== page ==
A group of 28 artists will be kicked out of their Gowanus studio when the non-profit Spaceworks shutters operations in mid-June, forcing the creatives to move their artworks and belongings during the novel coronavirus outbreak, according to one local painter.
“It’s unconscionable to ask us to vacate our spaces while dealing with this disease,” said Danie Herard.
The once-charitable Spaceworks offered affordable spaces for artists at the sprawling 540 President St. building, as well as buildings in Park Slope, Williamsburg, and Manhattan — but the organization announced on March 31 that they’d be closing their doors this spring.
One artist who already moved their belongings out of the space subsequently contracted COVID-19, leaving others fearful about entering the building and the potential moving process, according to Johnny Thornton, the director of Arts Gowanus, an arts nonprofit based in the Gowanus space.
Spaceworks had initially told artists to pack up their belongings by May 25, but ultimately extended the move-out window to June 15 — nearly a month after the end of Governor Andrew Cuomo’s shelter-in-place order — after mounting pressure from tenants, said Thornton.
“It is a tricky legal situation for everyone involved, but artists should not be asked to risk their safety in the middle of this world pandemic,” said Thornton.
Spaceworks, which is the management company for the President Street building that’s owned by local real estate firm PDS Development Corporation, assured tenants that they would not dispose of any personal property without permission, and that they would waiver rent for May and return security deposits.
“We will be working closely with the landlord as things evolve,” said Spaceworks in a statement to tenants. “No personal items/ belongings will be disposed of unless you’ve let Spaceworks know that they’re unwanted or you’re leaving them behind. We appreciate your patience during this extraordinary time for all of us.”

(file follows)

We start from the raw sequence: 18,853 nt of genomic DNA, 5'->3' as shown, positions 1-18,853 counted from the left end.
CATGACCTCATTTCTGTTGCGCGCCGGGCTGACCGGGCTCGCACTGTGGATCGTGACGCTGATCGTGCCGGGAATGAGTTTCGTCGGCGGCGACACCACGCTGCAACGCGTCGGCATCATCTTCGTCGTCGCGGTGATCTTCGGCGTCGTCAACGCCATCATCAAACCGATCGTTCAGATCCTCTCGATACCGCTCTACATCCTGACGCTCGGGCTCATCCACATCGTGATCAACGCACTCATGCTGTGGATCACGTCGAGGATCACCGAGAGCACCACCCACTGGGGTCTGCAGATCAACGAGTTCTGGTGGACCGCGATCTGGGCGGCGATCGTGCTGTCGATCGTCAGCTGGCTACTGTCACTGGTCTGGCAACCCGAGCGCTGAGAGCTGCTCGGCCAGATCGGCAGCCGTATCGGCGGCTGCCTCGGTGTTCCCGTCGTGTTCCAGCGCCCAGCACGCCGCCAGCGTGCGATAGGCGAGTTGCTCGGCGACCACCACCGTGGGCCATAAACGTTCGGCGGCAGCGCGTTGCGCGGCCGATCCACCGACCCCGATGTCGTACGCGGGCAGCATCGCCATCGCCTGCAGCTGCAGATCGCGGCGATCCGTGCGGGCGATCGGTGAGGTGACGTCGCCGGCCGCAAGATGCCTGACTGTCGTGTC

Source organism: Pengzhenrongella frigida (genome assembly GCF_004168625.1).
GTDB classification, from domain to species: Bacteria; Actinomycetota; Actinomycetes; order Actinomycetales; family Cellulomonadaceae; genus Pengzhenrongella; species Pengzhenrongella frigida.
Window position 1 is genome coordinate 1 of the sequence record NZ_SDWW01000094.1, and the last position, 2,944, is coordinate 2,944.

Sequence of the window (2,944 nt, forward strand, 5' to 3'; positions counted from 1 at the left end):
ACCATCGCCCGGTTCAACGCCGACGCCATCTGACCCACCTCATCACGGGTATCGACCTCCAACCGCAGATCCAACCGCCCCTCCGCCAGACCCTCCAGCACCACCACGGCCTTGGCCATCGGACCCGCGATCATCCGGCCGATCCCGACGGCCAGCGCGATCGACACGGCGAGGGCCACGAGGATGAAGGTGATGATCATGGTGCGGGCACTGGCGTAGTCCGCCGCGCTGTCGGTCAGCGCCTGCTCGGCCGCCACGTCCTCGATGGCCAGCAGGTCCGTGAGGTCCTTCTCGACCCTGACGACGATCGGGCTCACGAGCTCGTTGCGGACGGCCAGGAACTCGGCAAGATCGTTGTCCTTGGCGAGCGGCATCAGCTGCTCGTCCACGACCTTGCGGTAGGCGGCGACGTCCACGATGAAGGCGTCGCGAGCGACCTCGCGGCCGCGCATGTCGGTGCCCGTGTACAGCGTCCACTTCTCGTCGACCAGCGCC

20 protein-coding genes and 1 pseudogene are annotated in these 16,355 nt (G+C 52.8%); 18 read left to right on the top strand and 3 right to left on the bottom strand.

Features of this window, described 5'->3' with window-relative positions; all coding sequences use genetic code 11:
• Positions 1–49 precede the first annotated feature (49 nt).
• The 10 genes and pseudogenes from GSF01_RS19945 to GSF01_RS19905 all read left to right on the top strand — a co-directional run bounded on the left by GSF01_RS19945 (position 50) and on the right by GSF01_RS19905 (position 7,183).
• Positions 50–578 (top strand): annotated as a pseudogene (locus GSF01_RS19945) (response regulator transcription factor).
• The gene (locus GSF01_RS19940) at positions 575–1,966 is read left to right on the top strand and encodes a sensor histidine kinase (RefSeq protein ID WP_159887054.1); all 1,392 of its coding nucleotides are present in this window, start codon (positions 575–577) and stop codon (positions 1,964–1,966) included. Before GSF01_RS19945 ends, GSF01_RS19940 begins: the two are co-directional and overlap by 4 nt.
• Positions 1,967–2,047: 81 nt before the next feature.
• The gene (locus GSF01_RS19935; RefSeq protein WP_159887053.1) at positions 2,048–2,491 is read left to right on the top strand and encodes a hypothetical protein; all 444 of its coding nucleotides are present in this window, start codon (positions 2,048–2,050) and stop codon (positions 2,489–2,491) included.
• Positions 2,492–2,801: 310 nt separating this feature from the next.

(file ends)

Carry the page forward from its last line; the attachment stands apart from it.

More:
And beyond the safety hazards of moving during a pandemic, Thornton worries that the loss of over two dozen artists would be devastating to the neighborhood that’s undergoing rapid changes amid a planned rezoning of the area.
“Gowanus has already been hemorrhaging artists, losing hundreds of artist spaces just in the past three years due to rental hikes and gentrification,” he said. “There is a real risk the neighborhood will permanently lose its unique character and artistic DNA if this trend continues.”
The non-profit kicking them out would also be particularly disastrous for the artists, many of whom recently lost their income due to the pandemic, according to Herard.
“I know it’s a difficult time for everyone overall, but for me and other artists who are likely to freelance to make ends meet, this has been extraordinarily challenging,” Herard said. “Without the necessary support we will lose the artists that have contributed to the vibrancy of Gowanus.”
The landlord cannot legally evict the tenants, as Cuomo’s 90-day ban on evictions is in effect until June 20 — even if the non-profit building management company dissolves, according to Prospect Heights-based tenant lawyer Edward Deignan.
“Tenants are tenants of the property owner, not the management company,” said Deignan. “The owner of the property could say, ‘Just pay your rent to me.’”
But even if they tried to fight an official eviction in court, many artists are wary that the landlord could simply lock the doors and hold their artwork and equipment hostage.
“We have keycard access, so once we lose that, what happens then?” Thornton said.
The artist’s lawyers pointed to the destruction of the 5Pointz graffiti in Queens, which showed that, even if artists win legal battles against a developer, their artworks might not survive the process.
“What landlords do and what’s legal are very different things, especially when it comes to artists,” Thornton said.
Thornton’s lawyers declined to comment directly.
Arts Gowanus proposed taking over as the new management company at the same rental rates — but PDS reps wouldn’t budge, according to Thornton.
“There was no movement there, they wanted to vacate it,” he said.
PDS Development Corporation did not return requests for comment.